Beneath him lies the evidence that the gymnasium at the 80-year-old building is no more. The worn wooden floor where Perry and his friends once waged rim-rattling bouts of basketball is covered with pre-formed columns, strips of metal and layers of plaster dust.
"It's more or less a tragic thing," Perry said later over the din of the shower in the men's locker room. "They're pretty much running the everyday basketball player, the everyday jock, out . . ."
For more than a month, the sounds of team sports such as basketball and volleyball have been replaced by the sounds of workers. Before Perry's eyes, the city's oldest and largest YMCA is transforming itself.
The institution's leadership says the $4.5 million renovation is turning a smelly, dilapidated facility into a state-of-the-art fitness center that will better serve the Y's 1,800 current members and attract many more.
A vocal minority of the membership maintains the Y is being gussied up to attract more affluent members, destroying the very character of the place as an inexpensive common person's place of sport and relaxation. They shake their heads over the demise of full-court basketball to make way for a second running track and computerized exercise bikes.
Members such as Harry Evans, 40, aren't happy about ski simulators and art deco decor.
"The personality here was mature," said Evans, a 20-year member. "I'm not looking for the '80s type of person. People here are down to earth."
P. Micki Singleton, a 12-year Y member, has started a petition drive to protest the changes.
"When they start talking juice bars, they're talking spa," said Singleton, an analyst for Bell of Pennsylvania. "They are trying to attract a different clientele at the expense of the existing clientele."
Similar concerns are being voiced across the country as Ys from Los Angeles to Washington modernize and, in the process, glamorize.
Where the Philadelphia basketball court once was there will be a three-lane track surrounding a 38-piece exercise and fitness testing center known as ''the Infield." In the Infield will be high-tech treadmills, exercise bicycles, rowing machines and a ski simulator with videotaped snow scenes.
When construction is finished in the spring, the Y will also have expanded Nautilus and weights facilities as well as a juice bar and expanded soap and towel service for refurbished locker rooms.
This year annual membership fees rose from a bottom-line, no-frills membership of $261 to $370, which includes all new services and facilities.
Richard Betts, president of the Metropolitan Philadelphia Family of YMCAs, which operates the area's 23 Ys, discounts any suggestion the central branch is turning away from its traditional clientele or its mission to serve the whole community.
The Y, he says, is simply giving people what they want today.
"What it seems to me that (critics) are saying is that the Y must have . . . old-fashioned or outdated programs that do not meet the desires and needs of most people today," Betts said. "The Y is adapting with time."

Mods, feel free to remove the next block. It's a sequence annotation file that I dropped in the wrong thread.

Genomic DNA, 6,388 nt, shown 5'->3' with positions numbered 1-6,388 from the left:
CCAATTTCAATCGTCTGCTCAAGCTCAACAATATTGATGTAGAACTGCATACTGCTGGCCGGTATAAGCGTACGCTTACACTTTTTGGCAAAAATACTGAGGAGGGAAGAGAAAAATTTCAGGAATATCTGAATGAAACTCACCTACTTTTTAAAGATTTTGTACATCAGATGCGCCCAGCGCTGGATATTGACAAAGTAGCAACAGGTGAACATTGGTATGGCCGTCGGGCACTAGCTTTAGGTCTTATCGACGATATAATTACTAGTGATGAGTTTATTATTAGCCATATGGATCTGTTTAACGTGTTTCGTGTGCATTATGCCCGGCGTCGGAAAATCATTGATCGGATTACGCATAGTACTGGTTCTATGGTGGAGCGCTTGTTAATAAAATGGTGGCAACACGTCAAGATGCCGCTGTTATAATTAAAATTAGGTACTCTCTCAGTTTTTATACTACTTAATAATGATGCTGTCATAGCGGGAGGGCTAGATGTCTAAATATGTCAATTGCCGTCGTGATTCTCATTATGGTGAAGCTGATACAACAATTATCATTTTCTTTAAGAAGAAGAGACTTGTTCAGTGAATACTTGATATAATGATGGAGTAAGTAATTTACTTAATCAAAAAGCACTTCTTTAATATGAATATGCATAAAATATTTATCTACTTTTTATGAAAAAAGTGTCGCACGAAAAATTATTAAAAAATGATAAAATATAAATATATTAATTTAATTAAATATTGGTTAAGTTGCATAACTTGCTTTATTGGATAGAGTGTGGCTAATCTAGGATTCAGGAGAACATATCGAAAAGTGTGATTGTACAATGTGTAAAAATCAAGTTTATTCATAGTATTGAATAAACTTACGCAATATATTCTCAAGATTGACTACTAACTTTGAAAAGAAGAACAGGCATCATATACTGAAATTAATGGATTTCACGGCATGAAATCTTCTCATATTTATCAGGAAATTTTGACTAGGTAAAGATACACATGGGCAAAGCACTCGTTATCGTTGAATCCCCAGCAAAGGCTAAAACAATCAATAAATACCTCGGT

Prompted by new city safety codes, the Y sold its crumbling upper six floors for $1.7 million in 1985. The sale financed the renovation, which also includes a 50 percent expansion of the Penn Center Academy, a Y-operated independent high school that also houses an array of volunteer community services.
The school's expansion, Betts said, forced the Y's staff to seek more efficient ways to use the facility's 60,000 square feet of sports and fitness areas.
Part of the solution was eliminating the main gymnasium. Officials of the Y say volleyball and half-court basketball can be played in a much smaller upstairs gym once the rehabilitation work is finished.
With the new track and Infield equipment, Betts said, as many as 95 people can make use of the same space a basketball game would have taken up for the benefit of only 10 people.
But with the removal of the gym, Micki Singleton argues, the Y's leadership is pushing out longtime members who enjoyed the lunch hour and after-work basketball games.
"I think they are promoting their own demise," said Singleton, who has collected more than 50 names on a petition peppered with thoughtful and angry comments from disgruntled members.
Singleton and Betts agree that 600 members have dropped out since the renovations began. Betts contends the fact that so few have left is proof of membership loyalty during a disruptive time. Singleton says it's a clear signal of dissatisfaction.
But the bottom line for her, said Singleton, a regular in the Flex fitness class, is that all the changes will destroy the Y's homey, easygoing atmosphere.
"I don't want to go to a place where you have to have sparkly tights on to work out," she said. "We're a more shorts-and-T-shirt crowd."